Have you noticed that sometimes a huge bunch of emails that are sent to you often end up in your junk or spam folder while some find their way to your inbox? The reason why it does so is because of a bad IP reputation. A prerequisite to creating a great email marketing campaign is to build a credible reputation for the IP address that will be used to send the emails out.
This is where IP warming comes in. So what is it, why is it important, and how can you do it? Let’s take a look:
What is IP Warming?
IP warming is a process used by email marketers to gradually increase the volume of emails sent from a new IP address in order to establish a good sending reputation and avoid email deliverability issues. This is done by starting with a low volume of emails and gradually increasing the volume over a period of time, while monitoring for any deliverability issues such as bounces or complaints.
By establishing a good sending reputation, email marketers can improve their email deliverability rates and ensure that their messages are reaching their intended recipients.
Why do you need to establish a reputation with ISPs?
This is important because ISPs use reputation systems to help determine whether to deliver an email to a recipient’s inbox or to a spam folder. They use a variety of factors to determine an email sender’s reputation, including the sending IP address, domain, and the content of the email.
When a new IP address is first used to send an email, the ISP has no way of determining the sender’s reputation, so emails sent from the new IP address are more likely to be marked as spam. By gradually increasing the volume of emails sent from a new IP address and monitoring for any deliverability issues, the sender can establish a good sending reputation with the ISP, which will increase the chances that their emails will be delivered to the inbox.
Additionally, ISPs also track the number of spam complaints, bounces, and feedback loop, if the rate of these metrics are high for an IP, they’ll consider this IP as a potential spammer and will penalize them by either blocking or sending the mails to spam folders.
So how do we do it?
Let’s split the activity into six steps:
When first using a new IP address to send email, it’s important to start with a low volume of emails to give the ISP time to evaluate the sending patterns and ensure that there are no issues.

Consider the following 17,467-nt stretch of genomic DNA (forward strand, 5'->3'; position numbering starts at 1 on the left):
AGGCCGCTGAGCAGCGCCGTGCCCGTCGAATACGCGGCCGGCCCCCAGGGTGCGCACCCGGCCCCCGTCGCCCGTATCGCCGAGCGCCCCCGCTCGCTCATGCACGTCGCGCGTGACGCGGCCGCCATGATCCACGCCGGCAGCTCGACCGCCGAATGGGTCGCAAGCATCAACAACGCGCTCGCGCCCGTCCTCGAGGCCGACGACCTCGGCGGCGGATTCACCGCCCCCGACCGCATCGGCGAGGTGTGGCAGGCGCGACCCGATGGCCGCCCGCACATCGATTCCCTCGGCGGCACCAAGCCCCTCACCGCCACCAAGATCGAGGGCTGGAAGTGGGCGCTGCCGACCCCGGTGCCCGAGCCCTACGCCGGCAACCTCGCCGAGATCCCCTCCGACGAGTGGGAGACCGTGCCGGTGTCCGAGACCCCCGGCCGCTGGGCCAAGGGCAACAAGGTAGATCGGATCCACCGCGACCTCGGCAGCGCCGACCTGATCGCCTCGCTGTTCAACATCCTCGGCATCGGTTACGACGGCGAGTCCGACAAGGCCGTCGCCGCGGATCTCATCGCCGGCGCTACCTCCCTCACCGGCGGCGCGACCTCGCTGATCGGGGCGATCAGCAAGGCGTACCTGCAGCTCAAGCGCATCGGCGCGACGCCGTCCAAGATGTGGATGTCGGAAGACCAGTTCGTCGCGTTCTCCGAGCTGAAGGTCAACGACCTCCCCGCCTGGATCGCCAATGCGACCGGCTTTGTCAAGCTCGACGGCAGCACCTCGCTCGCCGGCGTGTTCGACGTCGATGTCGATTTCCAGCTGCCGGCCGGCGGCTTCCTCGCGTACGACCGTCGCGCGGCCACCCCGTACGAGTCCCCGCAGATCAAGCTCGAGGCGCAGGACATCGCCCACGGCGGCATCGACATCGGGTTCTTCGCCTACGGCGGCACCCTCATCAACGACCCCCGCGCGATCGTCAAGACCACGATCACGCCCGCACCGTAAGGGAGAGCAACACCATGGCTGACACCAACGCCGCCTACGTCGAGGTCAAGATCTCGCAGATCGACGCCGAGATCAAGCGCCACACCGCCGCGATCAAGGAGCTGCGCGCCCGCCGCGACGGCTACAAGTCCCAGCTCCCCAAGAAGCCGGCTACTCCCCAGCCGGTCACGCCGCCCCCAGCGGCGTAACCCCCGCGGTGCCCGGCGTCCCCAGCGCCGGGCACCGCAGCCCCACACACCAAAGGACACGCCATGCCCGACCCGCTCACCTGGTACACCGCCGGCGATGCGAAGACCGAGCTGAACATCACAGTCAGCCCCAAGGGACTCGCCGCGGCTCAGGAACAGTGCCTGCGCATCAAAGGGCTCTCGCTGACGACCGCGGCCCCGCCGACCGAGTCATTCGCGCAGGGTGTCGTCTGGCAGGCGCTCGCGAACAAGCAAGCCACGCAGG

When sending emails from a new IP address, it’s important to monitor for any deliverability issues, such as bounces or complaints. This will allow you to quickly address any problems and improve your sending reputation with the ISP.
Once the low volume of emails has been sent and no deliverability issues have been identified, you can gradually increase the volume of emails sent from the IP address over a period of time. This will help to establish a good sending reputation with the ISP and improve the chances that your emails will be delivered to the inbox.
A confirmed opt-in process ensures that you are sending emails only to those who have explicitly requested it; this will decrease the number of bounces and complaints and will improve your reputation with ISPs.
It is important to track your sending metrics such as bounce rate, complaint rate, inbox placement rate and engagement rate, if these metrics are high, it will be a good indication that you need to improve your email sending or list quality.
IP warming is not a one-time process, but it’s an ongoing effort to maintain your reputation with ISPs. Keep an eye on your sending metrics and continuously improve your sending practices, list quality and email content to maintain a good reputation with ISPs.
By starting with a low volume of emails and gradually increasing the volume over a period of time, monitoring for any deliverability issues, using confirmed opt-in, keeping track of your sending metrics, and being prepared for the long term, email marketers can improve their chances of having their emails delivered to the inbox rather than being marked as spam.
It’s essential to understand that email reputation management is an ongoing process and it’s important to always be aware of the sending metrics and adjust your strategy accordingly. In general, it’s always best to consult with your email service provider to ensure that you’re following best practices and staying in compliance with their policies.
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